In the United States, cannabis use is legal in many states, particularly for medical use, but is still classified as a Schedule I narcotic drug by the DEA and remains federally prohibited. If a Canadian is caught by U.S. customs with marijuana or any derivative such as CBD oil, there are serious legal consequences, regardless of whether cannabis is legal in the U.S. state where the border crossing is located.
Medical use is not a valid reason to possess a cannabis product when entering the United States. Recently a 21-year-old Canadian woman with CBD oil in her backpack was searched when entering Washington via British Columbia, fined $500, fingerprinted, denied entry, and told that if she wished to attempt to re-enter the U.S. she would have to apply for a $585 waiver. Eventually, her case was reversed, but many other Canadians crossing the U.S. border with a criminal history of a cannabis conviction or who are carrying a product such as CBD oil are denied entry or receive a lifetime ban on entering the United States, including marijuana for medicinal purposes.
Canada immigration and visa waiver lawyer Evelyn Ackah says the Canadian federal government needs to do more to educate people about traveling with cannabis-related products:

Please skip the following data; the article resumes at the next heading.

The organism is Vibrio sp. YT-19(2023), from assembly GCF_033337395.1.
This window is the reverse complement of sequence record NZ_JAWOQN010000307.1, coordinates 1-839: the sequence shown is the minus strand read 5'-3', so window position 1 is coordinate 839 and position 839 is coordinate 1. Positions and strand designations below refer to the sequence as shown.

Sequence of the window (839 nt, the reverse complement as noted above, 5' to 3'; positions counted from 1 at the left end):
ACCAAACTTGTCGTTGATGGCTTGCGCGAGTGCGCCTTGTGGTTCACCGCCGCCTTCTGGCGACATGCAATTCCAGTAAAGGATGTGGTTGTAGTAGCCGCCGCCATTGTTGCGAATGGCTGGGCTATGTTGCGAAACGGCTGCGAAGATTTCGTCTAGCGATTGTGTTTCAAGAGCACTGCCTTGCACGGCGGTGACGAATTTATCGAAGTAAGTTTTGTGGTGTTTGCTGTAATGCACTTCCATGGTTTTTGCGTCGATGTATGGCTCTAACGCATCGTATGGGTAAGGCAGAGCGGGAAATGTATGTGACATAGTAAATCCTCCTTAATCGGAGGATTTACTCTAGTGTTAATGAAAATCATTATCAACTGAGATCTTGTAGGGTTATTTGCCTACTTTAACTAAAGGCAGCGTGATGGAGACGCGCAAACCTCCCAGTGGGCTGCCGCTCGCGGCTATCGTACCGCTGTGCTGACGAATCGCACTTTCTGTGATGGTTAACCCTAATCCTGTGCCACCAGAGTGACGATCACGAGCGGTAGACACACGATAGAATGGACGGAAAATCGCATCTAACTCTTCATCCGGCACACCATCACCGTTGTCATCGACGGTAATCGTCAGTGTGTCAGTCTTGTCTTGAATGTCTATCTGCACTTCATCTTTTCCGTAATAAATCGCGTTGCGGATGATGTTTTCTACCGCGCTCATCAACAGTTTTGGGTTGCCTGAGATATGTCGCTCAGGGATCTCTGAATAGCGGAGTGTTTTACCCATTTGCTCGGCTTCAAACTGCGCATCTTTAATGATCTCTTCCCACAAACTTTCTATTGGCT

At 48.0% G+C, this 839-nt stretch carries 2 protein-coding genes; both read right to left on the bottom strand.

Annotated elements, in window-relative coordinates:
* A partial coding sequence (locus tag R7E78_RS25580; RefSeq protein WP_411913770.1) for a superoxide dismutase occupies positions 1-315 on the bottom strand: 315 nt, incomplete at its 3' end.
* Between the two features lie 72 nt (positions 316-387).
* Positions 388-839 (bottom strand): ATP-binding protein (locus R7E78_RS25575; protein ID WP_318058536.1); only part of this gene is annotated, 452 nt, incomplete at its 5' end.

Cannabis for medical use cannot be carried over the border from Canada to the United States. It is a criminal offense. You can't bring marijuana to the U.S., including any derivatives such as CBD oils or edibles such as gummies, lollipops or brownies. The United States views them the same as bringing leafy marijuana across the border, which is a federal crime. We can apply for a waiver for a past cannabis criminal conviction, and if we succeed that waiver must be renewed every year, two years or five years. But under present U.S. law you cannot get a marijuana medical use waiver to travel to the United States."
U.S. Visa Waiver of Ineligibility
If you are denied entry at the border, receive a lifetime entry ban or are ineligible for a visa to the United States due to a cannabis conviction or other reason, you may be able to apply for a U.S. visa waiver of ineligibility. A waiver can be for 1, 2 or 5 years depending on the justification for requiring the waiver, the seriousness of the crimes that resulted in the inadmissibility and the amount of time that has passed since the conviction(s) occurred, and other factors. If a waiver is granted, you can visit the United States multiple times during the time period of the waiver, but if you intend to stay in the U.S. for more than 3 months at one time, additional forms may need to be completed and submitted with the application.
Applying for a Waiver of Inadmissibility is time and labour intensive, and an incorrectly completed form or missing document can result in your application being rejected. You should seek the assistance of a qualified immigration attorney to assist you through the application process.